Many games with an economy depend on a fictional in-game currency, but most of these currencies are worthless out of that specific game or game universe. Web3 games utilize cryptocurrency and blockchain technology in the games’ world to enhance cross-compatibility and overcome this problem. Web3 games also introduce different economic dynamics both for the developer and the player. One is called play-to-earn, which lets players earn such currencies by playing the game.

Many Web3 games are also built on metaverses, where the players can create their own worlds to their liking. Other players can move through these worlds along with their digital assets. Yet another aspect that depends on cross-compatibility, this feature massively increases playability. All these fundamental Web3 gaming dynamics integrate the games into the players’ real life while enhancing immersion and even creating income opportunities for players.

Blockchain-based gaming also provides many advantages for the developer, including enhanced security and insignificant maintenance costs. A distributed process removes the concept of a central server that attackers can target while also laying the foundations for letting the players have a say in the potential modifications to the game, as in the right to vote.

It’s been around ten years since the concept of Web3 was thrown out. Since then, it has been quickly embraced and utilized. Web3 gaming is, however, an emerging concept. Although it appears to be taking its shape and forming its identity relatively quickly, it is yet to find its final shape. This means that the field is abundant in opportunities and open to innovation. Something that the players in the game industry should keep in mind.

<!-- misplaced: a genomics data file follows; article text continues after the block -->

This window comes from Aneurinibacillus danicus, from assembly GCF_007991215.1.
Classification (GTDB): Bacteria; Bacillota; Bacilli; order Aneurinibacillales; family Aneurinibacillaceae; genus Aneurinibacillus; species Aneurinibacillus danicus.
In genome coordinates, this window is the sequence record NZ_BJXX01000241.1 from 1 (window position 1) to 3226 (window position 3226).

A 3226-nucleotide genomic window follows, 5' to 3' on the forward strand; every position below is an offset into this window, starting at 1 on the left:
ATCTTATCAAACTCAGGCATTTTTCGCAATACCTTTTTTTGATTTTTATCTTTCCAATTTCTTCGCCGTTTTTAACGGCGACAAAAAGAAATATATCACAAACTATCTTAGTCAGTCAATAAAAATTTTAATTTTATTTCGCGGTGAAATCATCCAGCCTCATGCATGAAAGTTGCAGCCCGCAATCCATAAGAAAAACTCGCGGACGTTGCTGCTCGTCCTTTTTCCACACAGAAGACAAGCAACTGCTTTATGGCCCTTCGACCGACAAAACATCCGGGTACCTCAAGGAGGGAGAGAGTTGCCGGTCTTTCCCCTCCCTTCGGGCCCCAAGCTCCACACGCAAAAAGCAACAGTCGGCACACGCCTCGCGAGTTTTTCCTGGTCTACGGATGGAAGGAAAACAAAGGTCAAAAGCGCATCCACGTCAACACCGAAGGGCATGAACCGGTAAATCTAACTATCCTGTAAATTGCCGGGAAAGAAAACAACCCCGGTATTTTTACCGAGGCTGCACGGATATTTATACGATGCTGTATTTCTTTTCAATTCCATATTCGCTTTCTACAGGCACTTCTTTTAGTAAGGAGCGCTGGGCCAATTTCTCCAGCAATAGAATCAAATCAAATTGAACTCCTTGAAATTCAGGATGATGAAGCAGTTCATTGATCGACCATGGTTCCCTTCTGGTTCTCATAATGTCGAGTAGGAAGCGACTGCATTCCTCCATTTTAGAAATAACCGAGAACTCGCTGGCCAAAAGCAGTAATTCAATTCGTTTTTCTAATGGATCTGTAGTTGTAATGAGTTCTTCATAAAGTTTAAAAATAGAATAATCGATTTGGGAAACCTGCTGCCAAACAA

Various examples of Web3 games

  • Sorare:A fantasy sports game.
  • Planet IX: The biggest GameFi platform on the Polygon blockchain. 
  • Aurory: A play-to-earn Japanese role-playing game built on Solana. 
  • DeFi Land: A multi-chain agriculture-simulation game with DeFi apps. 
  • Zed Run: A digital horse racing game with play-to-earn tokenomics.
  • STEPN: A move-to-earn game that requires players to walk or run in NFT sneakers.
  • Faraland: A strategic turn-based fantasy role-playing game with crypto rewards.
  • Alien Worlds: A sci-fi fantasy crypto game that requires players to use in-game NFTs to advance in missions.
  • Aavegotchi: A play-to-earn RPG collectible NFT game with gamified DeFi functionality.
  • Splinterlands: A Web3 trading card game.
  • DeFi Kingdoms: The largest blockchain game on Harmony, with a focus on gamifying decentralized finance.
  • CryptoKitties: An Ethereum-based game where players collect, breed, and trade NFT cats.
  • Crabada: A play-to-earn undersea adventure game on Avalanche.
  • Decentraland: A virtual world built on Ethereum where users can create and monetize content.
  • Axie Infinity: Inspired by the Pokémon series, it’s a blockchain-based game where the players battle against monsters.